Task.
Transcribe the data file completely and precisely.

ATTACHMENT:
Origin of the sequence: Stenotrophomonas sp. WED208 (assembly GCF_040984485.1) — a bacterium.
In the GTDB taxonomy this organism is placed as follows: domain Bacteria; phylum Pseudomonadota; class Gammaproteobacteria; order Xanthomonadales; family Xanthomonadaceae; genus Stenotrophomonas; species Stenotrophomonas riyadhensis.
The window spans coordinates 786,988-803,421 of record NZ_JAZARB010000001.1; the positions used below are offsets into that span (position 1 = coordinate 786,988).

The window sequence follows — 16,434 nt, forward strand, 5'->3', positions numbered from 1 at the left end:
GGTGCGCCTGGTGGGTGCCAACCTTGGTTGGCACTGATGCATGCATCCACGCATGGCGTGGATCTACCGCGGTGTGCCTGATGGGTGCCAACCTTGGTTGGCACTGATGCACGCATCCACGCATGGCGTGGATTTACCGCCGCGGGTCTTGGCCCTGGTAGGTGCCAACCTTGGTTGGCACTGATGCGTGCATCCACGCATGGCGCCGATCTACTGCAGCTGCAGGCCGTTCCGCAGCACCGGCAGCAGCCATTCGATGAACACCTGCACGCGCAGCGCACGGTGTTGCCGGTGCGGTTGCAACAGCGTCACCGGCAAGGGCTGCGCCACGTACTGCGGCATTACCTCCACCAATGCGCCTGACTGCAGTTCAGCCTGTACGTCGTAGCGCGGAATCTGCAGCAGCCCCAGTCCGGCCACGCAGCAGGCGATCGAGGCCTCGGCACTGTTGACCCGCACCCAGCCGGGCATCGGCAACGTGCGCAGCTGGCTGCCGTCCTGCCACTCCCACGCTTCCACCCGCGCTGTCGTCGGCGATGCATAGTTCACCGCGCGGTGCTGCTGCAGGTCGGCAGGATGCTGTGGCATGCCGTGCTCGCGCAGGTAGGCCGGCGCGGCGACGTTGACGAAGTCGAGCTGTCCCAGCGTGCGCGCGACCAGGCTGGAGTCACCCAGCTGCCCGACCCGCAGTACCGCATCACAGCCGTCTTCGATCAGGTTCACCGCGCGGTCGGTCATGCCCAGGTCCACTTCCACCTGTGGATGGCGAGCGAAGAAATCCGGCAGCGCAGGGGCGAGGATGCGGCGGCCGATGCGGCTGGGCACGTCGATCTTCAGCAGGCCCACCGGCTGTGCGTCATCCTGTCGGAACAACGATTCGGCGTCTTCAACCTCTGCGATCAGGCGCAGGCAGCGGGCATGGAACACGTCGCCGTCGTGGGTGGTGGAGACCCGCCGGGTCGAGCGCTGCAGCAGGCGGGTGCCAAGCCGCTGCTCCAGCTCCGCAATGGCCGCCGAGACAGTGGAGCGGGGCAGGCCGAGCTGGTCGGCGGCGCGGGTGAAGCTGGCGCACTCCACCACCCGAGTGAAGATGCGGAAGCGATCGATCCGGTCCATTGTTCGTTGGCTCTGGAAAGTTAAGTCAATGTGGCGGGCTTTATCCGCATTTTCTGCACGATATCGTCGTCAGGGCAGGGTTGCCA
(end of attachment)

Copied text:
Origin of the sequence: Stenotrophomonas sp. WED208 (assembly GCF_040984485.1) — a bacterium.
In the GTDB taxonomy this organism is placed as follows: domain Bacteria; phylum Pseudomonadota; class Gammaproteobacteria; order Xanthomonadales; family Xanthomonadaceae; genus Stenotrophomonas; species Stenotrophomonas riyadhensis.
The window spans coordinates 786,988-803,421 of record NZ_JAZARB010000001.1; the positions used below are offsets into that span (position 1 = coordinate 786,988).

The window sequence follows — 16,434 nt, forward strand, 5'->3', positions numbered from 1 at the left end:
GGTGCGCCTGGTGGGTGCCAACCTTGGTTGGCACTGATGCATGCATCCACGCATGGCGTGGATCTACCGCGGTGTGCCTGATGGGTGCCAACCTTGGTTGGCACTGATGCACGCATCCACGCATGGCGTGGATTTACCGCCGCGGGTCTTGGCCCTGGTAGGTGCCAACCTTGGTTGGCACTGATGCGTGCATCCACGCATGGCGCCGATCTACTGCAGCTGCAGGCCGTTCCGCAGCACCGGCAGCAGCCATTCGATGAACACCTGCACGCGCAGCGCACGGTGTTGCCGGTGCGGTTGCAACAGCGTCACCGGCAAGGGCTGCGCCACGTACTGCGGCATTACCTCCACCAATGCGCCTGACTGCAGTTCAGCCTGTACGTCGTAGCGCGGAATCTGCAGCAGCCCCAGTCCGGCCACGCAGCAGGCGATCGAGGCCTCGGCACTGTTGACCCGCACCCAGCCGGGCATCGGCAACGTGCGCAGCTGGCTGCCGTCCTGCCACTCCCACGCTTCCACCCGCGCTGTCGTCGGCGATGCATAGTTCACCGCGCGGTGCTGCTGCAGGTCGGCAGGATGCTGTGGCATGCCGTGCTCGCGCAGGTAGGCCGGCGCGGCGACGTTGACGAAGTCGAGCTGTCCCAGCGTGCGCGCGACCAGGCTGGAGTCACCCAGCTGCCCGACCCGCAGTACCGCATCACAGCCGTCTTCGATCAGGTTCACCGCGCGGTCGGTCATGCCCAGGTCCACTTCCACCTGTGGATGGCGAGCGAAGAAATCCGGCAGCGCAGGGGCGAGGATGCGGCGGCCGATGCGGCTGGGCACGTCGATCTTCAGCAGGCCCACCGGCTGTGCGTCATCCTGTCGGAACAACGATTCGGCGTCTTCAACCTCTGCGATCAGGCGCAGGCAGCGGGCATGGAACACGTCGCCGTCGTGGGTGGTGGAGACCCGCCGGGTCGAGCGCTGCAGCAGGCGGGTGCCAAGCCGCTGCTCCAGCTCCGCAATGGCCGCCGAGACAGTGGAGCGGGGCAGGCCGAGCTGGTCGGCGGCGCGGGTGAAGCTGGCGCACTCCACCACCCGAGTGAAGATGCGGAAGCGATCGATCCGGTCCATTGTTCGTTGGCTCTGGAAAGTTAAGTCAATGTGGCGGGCTTTATCCGCATTTTCTGCACGATATCGTCGTCAGGGCAGGGTTGCCA